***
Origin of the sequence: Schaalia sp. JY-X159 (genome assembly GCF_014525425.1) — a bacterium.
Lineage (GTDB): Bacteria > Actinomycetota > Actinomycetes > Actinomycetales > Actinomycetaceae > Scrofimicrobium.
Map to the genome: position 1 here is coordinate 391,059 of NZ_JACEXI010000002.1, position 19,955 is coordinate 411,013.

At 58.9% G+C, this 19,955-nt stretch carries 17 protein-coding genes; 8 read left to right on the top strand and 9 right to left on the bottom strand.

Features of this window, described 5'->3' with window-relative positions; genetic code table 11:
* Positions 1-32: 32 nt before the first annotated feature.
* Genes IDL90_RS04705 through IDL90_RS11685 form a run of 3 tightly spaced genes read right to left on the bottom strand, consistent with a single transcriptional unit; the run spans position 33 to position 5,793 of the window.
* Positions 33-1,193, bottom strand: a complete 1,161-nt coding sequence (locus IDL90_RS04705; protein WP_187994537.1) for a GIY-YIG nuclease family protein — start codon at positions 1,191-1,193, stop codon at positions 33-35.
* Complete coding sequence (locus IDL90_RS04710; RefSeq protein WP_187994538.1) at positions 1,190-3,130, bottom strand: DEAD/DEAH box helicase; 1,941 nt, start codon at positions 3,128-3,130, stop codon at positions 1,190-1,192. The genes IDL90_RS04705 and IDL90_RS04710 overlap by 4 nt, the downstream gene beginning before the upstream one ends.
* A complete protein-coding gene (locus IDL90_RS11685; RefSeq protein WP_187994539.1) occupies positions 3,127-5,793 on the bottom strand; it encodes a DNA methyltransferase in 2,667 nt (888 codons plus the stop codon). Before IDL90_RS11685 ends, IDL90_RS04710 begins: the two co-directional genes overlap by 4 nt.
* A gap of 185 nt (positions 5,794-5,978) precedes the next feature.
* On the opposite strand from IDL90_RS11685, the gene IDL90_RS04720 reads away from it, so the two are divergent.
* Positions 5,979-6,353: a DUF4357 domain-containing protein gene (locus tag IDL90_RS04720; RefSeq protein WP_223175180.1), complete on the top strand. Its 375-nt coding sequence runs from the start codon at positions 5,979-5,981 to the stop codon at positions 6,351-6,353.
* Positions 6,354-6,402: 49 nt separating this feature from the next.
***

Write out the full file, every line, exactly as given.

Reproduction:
Origin of the sequence: Schaalia sp. JY-X159 (genome assembly GCF_014525425.1) — a bacterium.
Lineage (GTDB): Bacteria > Actinomycetota > Actinomycetes > Actinomycetales > Actinomycetaceae > Scrofimicrobium.
Map to the genome: position 1 here is coordinate 391,059 of NZ_JACEXI010000002.1, position 19,955 is coordinate 411,013.

At 58.9% G+C, this 19,955-nt stretch carries 17 protein-coding genes; 8 read left to right on the top strand and 9 right to left on the bottom strand.

Features of this window, described 5'->3' with window-relative positions; genetic code table 11:
* Positions 1-32: 32 nt before the first annotated feature.
* Genes IDL90_RS04705 through IDL90_RS11685 form a run of 3 tightly spaced genes read right to left on the bottom strand, consistent with a single transcriptional unit; the run spans position 33 to position 5,793 of the window.
* Positions 33-1,193, bottom strand: a complete 1,161-nt coding sequence (locus IDL90_RS04705; protein WP_187994537.1) for a GIY-YIG nuclease family protein — start codon at positions 1,191-1,193, stop codon at positions 33-35.
* Complete coding sequence (locus IDL90_RS04710; RefSeq protein WP_187994538.1) at positions 1,190-3,130, bottom strand: DEAD/DEAH box helicase; 1,941 nt, start codon at positions 3,128-3,130, stop codon at positions 1,190-1,192. The genes IDL90_RS04705 and IDL90_RS04710 overlap by 4 nt, the downstream gene beginning before the upstream one ends.
* A complete protein-coding gene (locus IDL90_RS11685; RefSeq protein WP_187994539.1) occupies positions 3,127-5,793 on the bottom strand; it encodes a DNA methyltransferase in 2,667 nt (888 codons plus the stop codon). Before IDL90_RS11685 ends, IDL90_RS04710 begins: the two co-directional genes overlap by 4 nt.
* A gap of 185 nt (positions 5,794-5,978) precedes the next feature.
* On the opposite strand from IDL90_RS11685, the gene IDL90_RS04720 reads away from it, so the two are divergent.
* Positions 5,979-6,353: a DUF4357 domain-containing protein gene (locus tag IDL90_RS04720; RefSeq protein WP_223175180.1), complete on the top strand. Its 375-nt coding sequence runs from the start codon at positions 5,979-5,981 to the stop codon at positions 6,351-6,353.
* Positions 6,354-6,402: 49 nt separating this feature from the next.